Related: Order of multiple nouns and adjectives modifying the same noun

I've come across an instance of the adjective ambiguously belonging to a noun in songs, but I'm never sure which is the correct interpretation. Since there seems to be no apparent order for adjectives aside from the most important first, is there a way to disambiguate them other than using context?

長い針が鳴っても 蒼い霧が消えない

(Roughly) Even though a long time has passed, the fog won't clear.

In this example, I think 長い (針が鳴って) is the appropriate binding, where 長い attaches to the whole noun phrase to make "The hands of a clock ticked for a long time(a long time has passed)", since the next clause infers a relation in time. But would it be possible that (長い針)が鳴って would also be a possible reading, if in a different context?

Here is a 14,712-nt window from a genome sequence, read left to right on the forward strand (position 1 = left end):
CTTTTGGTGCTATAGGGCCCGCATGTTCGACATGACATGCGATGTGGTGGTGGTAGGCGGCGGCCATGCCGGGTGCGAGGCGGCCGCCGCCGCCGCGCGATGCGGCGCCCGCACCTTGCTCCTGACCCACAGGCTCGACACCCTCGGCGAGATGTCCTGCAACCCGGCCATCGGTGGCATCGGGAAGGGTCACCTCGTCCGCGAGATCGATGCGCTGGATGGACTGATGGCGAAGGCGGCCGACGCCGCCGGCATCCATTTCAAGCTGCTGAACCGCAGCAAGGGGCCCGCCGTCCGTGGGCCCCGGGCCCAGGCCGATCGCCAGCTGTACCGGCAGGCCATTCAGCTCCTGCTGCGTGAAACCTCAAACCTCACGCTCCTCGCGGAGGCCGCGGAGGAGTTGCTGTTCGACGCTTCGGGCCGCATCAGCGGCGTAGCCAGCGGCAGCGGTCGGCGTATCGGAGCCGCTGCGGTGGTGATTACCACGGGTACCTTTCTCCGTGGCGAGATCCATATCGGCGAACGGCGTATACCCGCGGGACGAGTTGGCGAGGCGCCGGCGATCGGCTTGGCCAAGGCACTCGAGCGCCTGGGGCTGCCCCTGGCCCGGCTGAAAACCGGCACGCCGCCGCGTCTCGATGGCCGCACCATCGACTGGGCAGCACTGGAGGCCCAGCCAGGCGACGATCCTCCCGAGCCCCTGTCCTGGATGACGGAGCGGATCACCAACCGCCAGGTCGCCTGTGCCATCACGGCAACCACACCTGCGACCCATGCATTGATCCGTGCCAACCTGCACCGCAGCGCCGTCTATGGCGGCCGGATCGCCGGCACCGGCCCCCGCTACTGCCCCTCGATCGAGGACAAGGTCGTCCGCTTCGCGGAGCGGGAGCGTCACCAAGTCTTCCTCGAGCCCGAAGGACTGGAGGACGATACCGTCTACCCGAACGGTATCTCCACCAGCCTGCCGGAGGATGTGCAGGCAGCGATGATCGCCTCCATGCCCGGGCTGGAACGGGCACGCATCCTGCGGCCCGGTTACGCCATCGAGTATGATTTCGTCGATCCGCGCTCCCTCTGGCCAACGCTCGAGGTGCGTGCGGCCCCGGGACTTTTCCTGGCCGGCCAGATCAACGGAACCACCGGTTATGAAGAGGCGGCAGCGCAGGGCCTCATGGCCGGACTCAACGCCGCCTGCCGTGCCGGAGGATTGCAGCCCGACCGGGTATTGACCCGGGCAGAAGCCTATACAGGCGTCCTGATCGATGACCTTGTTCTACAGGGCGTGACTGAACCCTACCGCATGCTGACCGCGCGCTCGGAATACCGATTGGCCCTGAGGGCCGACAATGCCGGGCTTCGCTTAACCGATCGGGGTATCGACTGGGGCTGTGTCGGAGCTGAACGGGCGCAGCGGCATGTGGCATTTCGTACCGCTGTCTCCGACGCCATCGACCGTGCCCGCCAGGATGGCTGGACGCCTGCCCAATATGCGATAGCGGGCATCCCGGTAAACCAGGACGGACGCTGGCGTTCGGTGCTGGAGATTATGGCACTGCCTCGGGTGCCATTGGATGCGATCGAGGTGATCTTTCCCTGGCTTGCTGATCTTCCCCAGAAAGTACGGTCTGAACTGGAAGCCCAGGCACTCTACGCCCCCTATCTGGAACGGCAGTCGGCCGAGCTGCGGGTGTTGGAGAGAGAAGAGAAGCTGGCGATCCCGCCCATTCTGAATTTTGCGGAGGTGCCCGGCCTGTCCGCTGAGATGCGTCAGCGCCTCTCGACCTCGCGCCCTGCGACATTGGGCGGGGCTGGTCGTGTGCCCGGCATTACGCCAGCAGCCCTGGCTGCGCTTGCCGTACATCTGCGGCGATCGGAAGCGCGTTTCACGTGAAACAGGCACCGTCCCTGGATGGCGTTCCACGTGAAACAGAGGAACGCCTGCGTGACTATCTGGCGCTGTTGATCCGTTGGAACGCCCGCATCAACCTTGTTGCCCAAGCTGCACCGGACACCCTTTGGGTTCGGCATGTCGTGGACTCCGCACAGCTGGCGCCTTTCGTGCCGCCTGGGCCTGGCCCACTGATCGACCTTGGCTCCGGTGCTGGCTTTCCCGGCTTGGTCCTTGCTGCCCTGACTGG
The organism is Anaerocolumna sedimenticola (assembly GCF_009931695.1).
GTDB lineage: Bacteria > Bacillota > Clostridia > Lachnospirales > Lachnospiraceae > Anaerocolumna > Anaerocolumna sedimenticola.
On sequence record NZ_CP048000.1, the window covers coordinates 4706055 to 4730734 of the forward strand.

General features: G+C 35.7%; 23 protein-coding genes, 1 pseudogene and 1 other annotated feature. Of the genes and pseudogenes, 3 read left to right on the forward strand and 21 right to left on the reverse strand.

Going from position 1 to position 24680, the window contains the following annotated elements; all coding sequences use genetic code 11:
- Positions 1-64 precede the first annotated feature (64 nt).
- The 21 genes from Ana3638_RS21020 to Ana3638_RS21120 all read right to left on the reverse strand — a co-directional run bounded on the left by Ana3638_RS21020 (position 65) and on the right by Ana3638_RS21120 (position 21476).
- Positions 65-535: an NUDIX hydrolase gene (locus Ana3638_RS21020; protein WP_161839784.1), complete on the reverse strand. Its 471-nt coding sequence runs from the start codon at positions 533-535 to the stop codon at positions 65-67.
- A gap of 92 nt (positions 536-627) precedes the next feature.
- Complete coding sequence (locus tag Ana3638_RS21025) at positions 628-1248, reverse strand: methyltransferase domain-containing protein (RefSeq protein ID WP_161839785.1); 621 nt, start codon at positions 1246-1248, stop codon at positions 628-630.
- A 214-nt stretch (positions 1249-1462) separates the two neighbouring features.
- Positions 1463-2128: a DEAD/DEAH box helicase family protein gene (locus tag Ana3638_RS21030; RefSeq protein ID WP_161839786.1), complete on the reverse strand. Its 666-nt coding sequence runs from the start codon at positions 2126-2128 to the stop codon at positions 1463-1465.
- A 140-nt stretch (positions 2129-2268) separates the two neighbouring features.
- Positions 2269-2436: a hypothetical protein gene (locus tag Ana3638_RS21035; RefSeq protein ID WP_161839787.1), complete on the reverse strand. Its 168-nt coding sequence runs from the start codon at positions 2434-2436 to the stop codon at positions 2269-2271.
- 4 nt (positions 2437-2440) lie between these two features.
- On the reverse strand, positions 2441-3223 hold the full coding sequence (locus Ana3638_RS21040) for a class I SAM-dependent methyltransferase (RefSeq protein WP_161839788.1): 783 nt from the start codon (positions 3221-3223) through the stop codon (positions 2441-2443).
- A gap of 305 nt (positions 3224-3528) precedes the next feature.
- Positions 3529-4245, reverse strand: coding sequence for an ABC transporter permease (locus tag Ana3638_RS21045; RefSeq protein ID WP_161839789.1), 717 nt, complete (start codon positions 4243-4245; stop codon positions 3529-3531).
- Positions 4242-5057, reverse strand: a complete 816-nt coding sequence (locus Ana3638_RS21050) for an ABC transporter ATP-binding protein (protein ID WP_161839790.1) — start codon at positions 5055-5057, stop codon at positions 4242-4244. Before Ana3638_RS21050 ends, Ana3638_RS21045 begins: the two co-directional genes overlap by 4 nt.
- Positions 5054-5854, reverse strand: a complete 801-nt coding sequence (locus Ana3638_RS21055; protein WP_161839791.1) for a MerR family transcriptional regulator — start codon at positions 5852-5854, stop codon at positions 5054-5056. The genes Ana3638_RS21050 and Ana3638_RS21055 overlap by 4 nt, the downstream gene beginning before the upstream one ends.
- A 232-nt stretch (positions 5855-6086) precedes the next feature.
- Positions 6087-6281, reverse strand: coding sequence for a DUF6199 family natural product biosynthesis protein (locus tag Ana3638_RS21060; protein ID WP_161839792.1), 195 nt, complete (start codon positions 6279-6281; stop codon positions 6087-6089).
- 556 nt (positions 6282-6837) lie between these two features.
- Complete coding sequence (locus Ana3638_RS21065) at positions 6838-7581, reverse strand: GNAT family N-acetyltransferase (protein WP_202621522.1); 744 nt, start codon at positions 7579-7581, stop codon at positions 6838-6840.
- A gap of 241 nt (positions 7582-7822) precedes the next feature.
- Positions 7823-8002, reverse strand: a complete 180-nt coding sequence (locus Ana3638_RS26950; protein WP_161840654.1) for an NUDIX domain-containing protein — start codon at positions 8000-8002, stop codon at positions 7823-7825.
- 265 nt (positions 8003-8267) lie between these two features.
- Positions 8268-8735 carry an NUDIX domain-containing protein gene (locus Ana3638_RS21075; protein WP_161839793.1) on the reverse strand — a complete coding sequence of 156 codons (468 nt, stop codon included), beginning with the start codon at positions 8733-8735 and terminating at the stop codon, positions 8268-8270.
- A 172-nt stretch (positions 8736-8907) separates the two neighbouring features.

Such as:

When the long hand strikes, go to sleep.


Ignoring the odd phrasing/example, is this construction, (長い針)が鳴る, feasible to use at all?

I couldn't think of other examples at the moment, but I don't think that this is an uncommon occurrence.

  • 1
    But 針が鳴っても isn't a noun phrase. I think (長い針)が鳴っても is the only grammatical parsing here. Dec 26, 2021 at 16:34
  • Ah, it seems like I misread the structure then. I thought that "針が鳴って" is already complete, but も should attach to the phrase immediately, so there isn't an alternate reading. Dec 27, 2021 at 2:33

1 Answer 1


長い modifies only 針 because it's the only noun that is located near 長い. 鳴って or 鳴っても is not a noun. The next noun is 霧, but it's too distant.

Note that (長い)針が鳴る is a fairly poetic and unique expression. It is not a common set phrase.)

In general, you can read how to deal with a noun that has two or more modifies here: Are Japanese modifiers "greedy", "anti-greedy", or do they mean whatever people choose them to mean?

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